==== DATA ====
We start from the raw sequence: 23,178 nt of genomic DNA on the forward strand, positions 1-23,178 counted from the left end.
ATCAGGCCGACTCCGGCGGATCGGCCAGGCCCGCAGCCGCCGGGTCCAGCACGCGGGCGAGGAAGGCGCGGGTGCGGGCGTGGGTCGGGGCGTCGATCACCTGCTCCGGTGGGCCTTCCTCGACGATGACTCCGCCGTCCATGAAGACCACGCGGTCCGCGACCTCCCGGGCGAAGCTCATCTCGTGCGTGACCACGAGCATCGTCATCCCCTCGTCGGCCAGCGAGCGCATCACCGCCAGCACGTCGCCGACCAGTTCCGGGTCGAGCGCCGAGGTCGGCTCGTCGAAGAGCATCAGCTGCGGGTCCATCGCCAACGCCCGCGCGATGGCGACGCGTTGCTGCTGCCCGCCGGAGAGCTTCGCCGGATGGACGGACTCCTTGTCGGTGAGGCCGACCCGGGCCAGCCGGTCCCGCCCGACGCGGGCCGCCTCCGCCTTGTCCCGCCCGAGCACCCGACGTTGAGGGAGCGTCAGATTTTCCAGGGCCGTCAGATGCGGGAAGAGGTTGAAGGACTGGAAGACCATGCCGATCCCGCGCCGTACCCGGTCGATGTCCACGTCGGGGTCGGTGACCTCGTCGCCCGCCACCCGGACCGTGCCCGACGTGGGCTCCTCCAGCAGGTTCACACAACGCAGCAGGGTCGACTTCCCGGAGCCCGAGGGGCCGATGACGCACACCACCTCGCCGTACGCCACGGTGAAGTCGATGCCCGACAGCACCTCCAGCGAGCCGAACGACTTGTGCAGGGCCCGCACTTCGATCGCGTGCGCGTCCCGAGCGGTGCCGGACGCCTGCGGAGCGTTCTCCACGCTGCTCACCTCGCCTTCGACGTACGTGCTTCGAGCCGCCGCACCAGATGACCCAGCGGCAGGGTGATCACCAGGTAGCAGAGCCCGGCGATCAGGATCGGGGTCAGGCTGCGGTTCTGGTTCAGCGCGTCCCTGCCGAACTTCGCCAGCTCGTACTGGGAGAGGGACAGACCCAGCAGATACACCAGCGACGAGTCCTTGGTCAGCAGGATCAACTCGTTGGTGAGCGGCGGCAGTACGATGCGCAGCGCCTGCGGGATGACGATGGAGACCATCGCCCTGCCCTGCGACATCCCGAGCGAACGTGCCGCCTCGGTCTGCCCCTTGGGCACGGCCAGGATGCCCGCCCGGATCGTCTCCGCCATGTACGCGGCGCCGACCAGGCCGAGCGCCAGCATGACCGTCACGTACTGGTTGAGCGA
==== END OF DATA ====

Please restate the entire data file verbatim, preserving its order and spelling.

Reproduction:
We start from the raw sequence: 23,178 nt of genomic DNA on the forward strand, positions 1-23,178 counted from the left end.
ATCAGGCCGACTCCGGCGGATCGGCCAGGCCCGCAGCCGCCGGGTCCAGCACGCGGGCGAGGAAGGCGCGGGTGCGGGCGTGGGTCGGGGCGTCGATCACCTGCTCCGGTGGGCCTTCCTCGACGATGACTCCGCCGTCCATGAAGACCACGCGGTCCGCGACCTCCCGGGCGAAGCTCATCTCGTGCGTGACCACGAGCATCGTCATCCCCTCGTCGGCCAGCGAGCGCATCACCGCCAGCACGTCGCCGACCAGTTCCGGGTCGAGCGCCGAGGTCGGCTCGTCGAAGAGCATCAGCTGCGGGTCCATCGCCAACGCCCGCGCGATGGCGACGCGTTGCTGCTGCCCGCCGGAGAGCTTCGCCGGATGGACGGACTCCTTGTCGGTGAGGCCGACCCGGGCCAGCCGGTCCCGCCCGACGCGGGCCGCCTCCGCCTTGTCCCGCCCGAGCACCCGACGTTGAGGGAGCGTCAGATTTTCCAGGGCCGTCAGATGCGGGAAGAGGTTGAAGGACTGGAAGACCATGCCGATCCCGCGCCGTACCCGGTCGATGTCCACGTCGGGGTCGGTGACCTCGTCGCCCGCCACCCGGACCGTGCCCGACGTGGGCTCCTCCAGCAGGTTCACACAACGCAGCAGGGTCGACTTCCCGGAGCCCGAGGGGCCGATGACGCACACCACCTCGCCGTACGCCACGGTGAAGTCGATGCCCGACAGCACCTCCAGCGAGCCGAACGACTTGTGCAGGGCCCGCACTTCGATCGCGTGCGCGTCCCGAGCGGTGCCGGACGCCTGCGGAGCGTTCTCCACGCTGCTCACCTCGCCTTCGACGTACGTGCTTCGAGCCGCCGCACCAGATGACCCAGCGGCAGGGTGATCACCAGGTAGCAGAGCCCGGCGATCAGGATCGGGGTCAGGCTGCGGTTCTGGTTCAGCGCGTCCCTGCCGAACTTCGCCAGCTCGTACTGGGAGAGGGACAGACCCAGCAGATACACCAGCGACGAGTCCTTGGTCAGCAGGATCAACTCGTTGGTGAGCGGCGGCAGTACGATGCGCAGCGCCTGCGGGATGACGATGGAGACCATCGCCCTGCCCTGCGACATCCCGAGCGAACGTGCCGCCTCGGTCTGCCCCTTGGGCACGGCCAGGATGCCCGCCCGGATCGTCTCCGCCATGTACGCGGCGCCGACCAGGCCGAGCGCCAGCATGACCGTCACGTACTGGTTGAGCGA